Jonathan Chait, writing for New York Magazine, commented on a bizarre story that appeared in Sunday’s Washington Post. Chait said the story (“After six budget showdowns, big government is mostly unchanged“) was,
one of the weirdest, and most weirdly biased, news articles I’ve ever read in my life.
The writer of the Post story is David Fahrenthold, who, as the paper tells us, “covers Congress for the Washington Post.” That would lead one to believe that Fahrenthold is a genuine news reporter, not a columnist or an editorial writer.
But as Chait points out, it is hard to tell that the Post story was written by an objective journalist, since it seems to push a Tea Party message that “government is not shrinking” and it is “really, really big.” I strongly urge you to read Chait’s piece, but I will post here a couple of graphs he used (similar to others I have used on this blog) to demonstrate why government is in fact getting smaller and why it is not as big as you might think:
This graph represents the federal workforce as a percentage of U.S. population. It speaks for itself. No one can seriously argue that, in terms of the size of the federal workforce, that government is getting bigger.
This second graph comes from the Center on Budget and Policy Priorities:
The article from the CBPP addresses the misleading meme, spread by right-wing government-shrinking radicals, that “government spending in the United States is 41 percent of gross domestic product (GDP).” As with all statistics, a little context is in order, which the CBPP article provides. To summarize slightly:
♦ That 41 percent number comes from the Organisation for Cooperation and Development (OECD) and which reflects “spending by all levels of government,” federal, state and local, with local governments spending about one-third of the total.
♦ The OECD uses a system of measurement developed for the United Nations, which significantly differs from measurements made by the federal government via the Commerce Department’s Bureau of Economic Analysis (that explains the difference between the dark blue and light blue lines on the graph). The United Nations’ measurement includes, for instance, “the entire cost of running the public-university system, not just what legislators appropriate to supplement students’ tuition payments.”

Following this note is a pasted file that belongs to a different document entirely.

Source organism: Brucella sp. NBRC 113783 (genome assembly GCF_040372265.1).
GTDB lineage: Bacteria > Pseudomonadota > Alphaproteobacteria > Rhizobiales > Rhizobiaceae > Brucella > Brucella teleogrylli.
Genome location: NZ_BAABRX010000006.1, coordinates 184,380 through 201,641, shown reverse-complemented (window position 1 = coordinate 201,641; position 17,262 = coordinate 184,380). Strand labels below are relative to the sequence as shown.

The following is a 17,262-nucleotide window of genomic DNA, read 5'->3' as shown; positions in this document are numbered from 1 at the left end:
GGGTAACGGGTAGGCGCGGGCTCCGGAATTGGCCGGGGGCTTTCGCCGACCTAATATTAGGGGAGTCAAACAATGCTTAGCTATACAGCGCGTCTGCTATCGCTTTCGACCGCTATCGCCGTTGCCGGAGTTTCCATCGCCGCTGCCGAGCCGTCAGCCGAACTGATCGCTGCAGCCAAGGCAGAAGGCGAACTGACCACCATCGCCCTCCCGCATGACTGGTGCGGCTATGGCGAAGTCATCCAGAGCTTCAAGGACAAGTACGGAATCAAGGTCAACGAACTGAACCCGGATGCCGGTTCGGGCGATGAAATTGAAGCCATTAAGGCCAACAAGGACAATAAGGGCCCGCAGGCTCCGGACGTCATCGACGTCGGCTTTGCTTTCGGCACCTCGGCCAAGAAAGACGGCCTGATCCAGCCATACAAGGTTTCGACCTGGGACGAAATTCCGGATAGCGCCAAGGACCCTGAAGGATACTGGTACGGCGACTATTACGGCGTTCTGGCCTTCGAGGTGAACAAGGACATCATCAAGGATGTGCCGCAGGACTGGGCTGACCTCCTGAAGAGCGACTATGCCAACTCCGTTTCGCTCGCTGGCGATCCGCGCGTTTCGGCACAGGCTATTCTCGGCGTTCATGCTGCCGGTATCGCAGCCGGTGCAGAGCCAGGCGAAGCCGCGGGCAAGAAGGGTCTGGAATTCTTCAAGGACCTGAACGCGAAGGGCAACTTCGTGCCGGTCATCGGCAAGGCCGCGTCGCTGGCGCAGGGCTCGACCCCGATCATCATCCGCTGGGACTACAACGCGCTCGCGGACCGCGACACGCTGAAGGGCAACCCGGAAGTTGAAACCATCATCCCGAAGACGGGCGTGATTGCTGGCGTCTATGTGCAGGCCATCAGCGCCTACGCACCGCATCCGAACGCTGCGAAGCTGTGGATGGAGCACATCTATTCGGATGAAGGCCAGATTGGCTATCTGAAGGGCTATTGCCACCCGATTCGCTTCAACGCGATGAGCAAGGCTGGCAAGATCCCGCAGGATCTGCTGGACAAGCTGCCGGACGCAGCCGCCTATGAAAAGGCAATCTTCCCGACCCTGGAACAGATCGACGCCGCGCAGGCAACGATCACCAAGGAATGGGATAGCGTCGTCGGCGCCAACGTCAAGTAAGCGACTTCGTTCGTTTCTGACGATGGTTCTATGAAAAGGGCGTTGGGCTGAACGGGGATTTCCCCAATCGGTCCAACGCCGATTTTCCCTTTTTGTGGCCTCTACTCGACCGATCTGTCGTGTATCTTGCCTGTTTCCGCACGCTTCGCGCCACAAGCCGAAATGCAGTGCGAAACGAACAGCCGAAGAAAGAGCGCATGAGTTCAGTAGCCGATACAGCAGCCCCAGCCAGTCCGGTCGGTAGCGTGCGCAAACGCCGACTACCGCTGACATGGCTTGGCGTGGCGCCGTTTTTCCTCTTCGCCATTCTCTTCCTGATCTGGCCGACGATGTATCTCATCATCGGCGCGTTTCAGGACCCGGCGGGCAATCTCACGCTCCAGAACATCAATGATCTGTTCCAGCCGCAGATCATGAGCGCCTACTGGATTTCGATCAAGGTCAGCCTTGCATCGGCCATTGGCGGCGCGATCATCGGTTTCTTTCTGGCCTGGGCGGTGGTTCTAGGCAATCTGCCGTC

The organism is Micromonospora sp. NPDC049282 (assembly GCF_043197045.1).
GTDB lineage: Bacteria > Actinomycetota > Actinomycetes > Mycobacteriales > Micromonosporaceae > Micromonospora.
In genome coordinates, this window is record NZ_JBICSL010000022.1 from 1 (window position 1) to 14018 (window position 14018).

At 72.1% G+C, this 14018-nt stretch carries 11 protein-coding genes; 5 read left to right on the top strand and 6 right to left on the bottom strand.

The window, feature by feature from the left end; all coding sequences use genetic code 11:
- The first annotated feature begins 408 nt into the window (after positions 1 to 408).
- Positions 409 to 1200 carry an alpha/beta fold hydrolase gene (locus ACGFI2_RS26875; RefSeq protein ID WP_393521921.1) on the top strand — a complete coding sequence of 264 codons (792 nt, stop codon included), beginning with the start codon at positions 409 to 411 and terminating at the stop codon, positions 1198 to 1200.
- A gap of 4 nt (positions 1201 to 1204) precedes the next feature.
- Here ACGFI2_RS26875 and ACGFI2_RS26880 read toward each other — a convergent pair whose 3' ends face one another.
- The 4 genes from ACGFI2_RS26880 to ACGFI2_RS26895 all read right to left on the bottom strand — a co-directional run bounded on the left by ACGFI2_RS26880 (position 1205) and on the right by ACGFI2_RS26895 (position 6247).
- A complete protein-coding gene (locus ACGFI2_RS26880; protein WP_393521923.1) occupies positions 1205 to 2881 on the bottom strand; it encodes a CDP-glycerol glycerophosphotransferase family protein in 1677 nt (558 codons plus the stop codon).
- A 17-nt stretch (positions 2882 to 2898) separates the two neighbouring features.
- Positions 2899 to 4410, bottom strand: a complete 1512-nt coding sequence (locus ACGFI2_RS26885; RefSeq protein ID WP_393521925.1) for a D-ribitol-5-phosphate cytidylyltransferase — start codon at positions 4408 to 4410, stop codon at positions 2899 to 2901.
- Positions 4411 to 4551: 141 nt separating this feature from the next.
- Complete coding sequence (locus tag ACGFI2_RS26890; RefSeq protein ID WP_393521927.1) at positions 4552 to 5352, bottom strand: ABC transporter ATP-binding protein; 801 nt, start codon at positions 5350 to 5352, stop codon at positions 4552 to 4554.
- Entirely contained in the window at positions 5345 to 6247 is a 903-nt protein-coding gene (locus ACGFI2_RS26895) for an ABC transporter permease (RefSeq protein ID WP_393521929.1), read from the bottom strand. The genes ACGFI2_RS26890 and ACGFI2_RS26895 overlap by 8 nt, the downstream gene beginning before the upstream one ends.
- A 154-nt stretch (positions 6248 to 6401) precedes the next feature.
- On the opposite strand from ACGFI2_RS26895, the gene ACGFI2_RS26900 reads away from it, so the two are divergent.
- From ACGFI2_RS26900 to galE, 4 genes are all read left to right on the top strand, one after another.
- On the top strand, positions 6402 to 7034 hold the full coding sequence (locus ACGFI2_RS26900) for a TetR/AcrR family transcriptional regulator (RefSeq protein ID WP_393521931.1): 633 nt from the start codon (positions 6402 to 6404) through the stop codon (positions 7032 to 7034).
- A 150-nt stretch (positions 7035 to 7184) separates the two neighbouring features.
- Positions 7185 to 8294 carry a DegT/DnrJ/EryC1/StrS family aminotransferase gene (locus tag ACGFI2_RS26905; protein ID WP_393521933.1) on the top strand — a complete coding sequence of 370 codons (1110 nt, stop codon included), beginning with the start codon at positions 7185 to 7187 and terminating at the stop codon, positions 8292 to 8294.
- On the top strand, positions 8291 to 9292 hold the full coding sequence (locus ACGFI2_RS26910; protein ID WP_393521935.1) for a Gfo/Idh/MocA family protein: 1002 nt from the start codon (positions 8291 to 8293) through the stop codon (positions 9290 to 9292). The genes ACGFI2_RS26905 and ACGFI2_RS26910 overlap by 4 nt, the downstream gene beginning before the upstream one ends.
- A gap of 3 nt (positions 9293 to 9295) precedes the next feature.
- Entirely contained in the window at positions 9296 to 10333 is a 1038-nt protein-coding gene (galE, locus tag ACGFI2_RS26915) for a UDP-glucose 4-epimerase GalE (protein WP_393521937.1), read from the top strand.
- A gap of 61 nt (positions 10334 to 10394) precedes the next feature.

♦ The year the 41 percent figure is derived (2011) “exaggerates the situation”:
Automatic increases in safety-net programs like unemployment insurance andfood stamps, plus recovery measures that Congress enacted, pushed up the numerator (spending), even as a slumping economy squeezed the denominator (GDP). This happened in other countries, too.
♦ The CPBB notes that government spending is decreasing and that “the Congressional Budget Office projects that federal spending will continue to decline through mid-decade as a percent of GDP.”
♦ Finally, the CPBB makes two more important points that anyone interested in this stuff should know:
First, this doesn’t mean that government controls about 40 percent of the U.S. economy. The bulk of government spending goes for payments to individuals through transfer programs such as Social Security, and most of the goods and services that people buy with these payments are privately produced.
Second, government spending in the United States — by the OECD’s broad measure—remains about 2 ½ percent of GDP below the OECD average, and about 8 percent below the average level among countries that have adopted the euro. While the United States faces plenty of long-run fiscal challenges, out-of-control spending today isn’t one of them.